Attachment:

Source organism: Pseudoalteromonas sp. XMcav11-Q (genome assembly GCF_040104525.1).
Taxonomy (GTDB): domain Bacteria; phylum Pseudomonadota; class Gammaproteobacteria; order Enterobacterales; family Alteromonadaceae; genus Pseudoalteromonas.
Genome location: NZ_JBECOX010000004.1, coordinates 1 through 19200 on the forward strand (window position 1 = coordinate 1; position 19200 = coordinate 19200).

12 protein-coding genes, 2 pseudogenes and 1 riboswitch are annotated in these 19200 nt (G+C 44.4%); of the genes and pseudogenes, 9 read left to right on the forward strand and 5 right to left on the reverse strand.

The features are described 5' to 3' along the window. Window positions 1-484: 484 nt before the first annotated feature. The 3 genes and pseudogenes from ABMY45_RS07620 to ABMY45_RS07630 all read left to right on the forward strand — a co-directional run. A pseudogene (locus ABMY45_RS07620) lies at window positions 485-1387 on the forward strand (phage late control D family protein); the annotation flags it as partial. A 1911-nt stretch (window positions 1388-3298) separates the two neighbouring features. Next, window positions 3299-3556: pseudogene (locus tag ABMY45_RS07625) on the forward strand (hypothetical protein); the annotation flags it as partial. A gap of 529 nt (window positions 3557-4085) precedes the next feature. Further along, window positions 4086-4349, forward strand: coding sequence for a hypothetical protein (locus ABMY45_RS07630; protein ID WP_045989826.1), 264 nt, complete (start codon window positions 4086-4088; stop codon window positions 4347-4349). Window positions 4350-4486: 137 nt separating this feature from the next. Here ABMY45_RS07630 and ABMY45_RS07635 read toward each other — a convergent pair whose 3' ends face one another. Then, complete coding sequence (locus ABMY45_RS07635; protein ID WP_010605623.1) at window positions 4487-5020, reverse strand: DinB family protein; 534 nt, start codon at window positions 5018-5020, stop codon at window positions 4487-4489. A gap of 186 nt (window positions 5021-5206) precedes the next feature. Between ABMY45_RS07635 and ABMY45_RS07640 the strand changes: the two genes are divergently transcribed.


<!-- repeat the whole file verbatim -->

Source organism: Pseudoalteromonas sp. XMcav11-Q (genome assembly GCF_040104525.1).
Taxonomy (GTDB): domain Bacteria; phylum Pseudomonadota; class Gammaproteobacteria; order Enterobacterales; family Alteromonadaceae; genus Pseudoalteromonas.
Genome location: NZ_JBECOX010000004.1, coordinates 1 through 19200 on the forward strand (window position 1 = coordinate 1; position 19200 = coordinate 19200).

12 protein-coding genes, 2 pseudogenes and 1 riboswitch are annotated in these 19200 nt (G+C 44.4%); of the genes and pseudogenes, 9 read left to right on the forward strand and 5 right to left on the reverse strand.

The features are described 5' to 3' along the window. Window positions 1-484: 484 nt before the first annotated feature. The 3 genes and pseudogenes from ABMY45_RS07620 to ABMY45_RS07630 all read left to right on the forward strand — a co-directional run. A pseudogene (locus ABMY45_RS07620) lies at window positions 485-1387 on the forward strand (phage late control D family protein); the annotation flags it as partial. A 1911-nt stretch (window positions 1388-3298) separates the two neighbouring features. Next, window positions 3299-3556: pseudogene (locus tag ABMY45_RS07625) on the forward strand (hypothetical protein); the annotation flags it as partial. A gap of 529 nt (window positions 3557-4085) precedes the next feature. Further along, window positions 4086-4349, forward strand: coding sequence for a hypothetical protein (locus ABMY45_RS07630; protein ID WP_045989826.1), 264 nt, complete (start codon window positions 4086-4088; stop codon window positions 4347-4349). Window positions 4350-4486: 137 nt separating this feature from the next. Here ABMY45_RS07630 and ABMY45_RS07635 read toward each other — a convergent pair whose 3' ends face one another. Then, complete coding sequence (locus ABMY45_RS07635; protein ID WP_010605623.1) at window positions 4487-5020, reverse strand: DinB family protein; 534 nt, start codon at window positions 5018-5020, stop codon at window positions 4487-4489. A gap of 186 nt (window positions 5021-5206) precedes the next feature. Between ABMY45_RS07635 and ABMY45_RS07640 the strand changes: the two genes are divergently transcribed.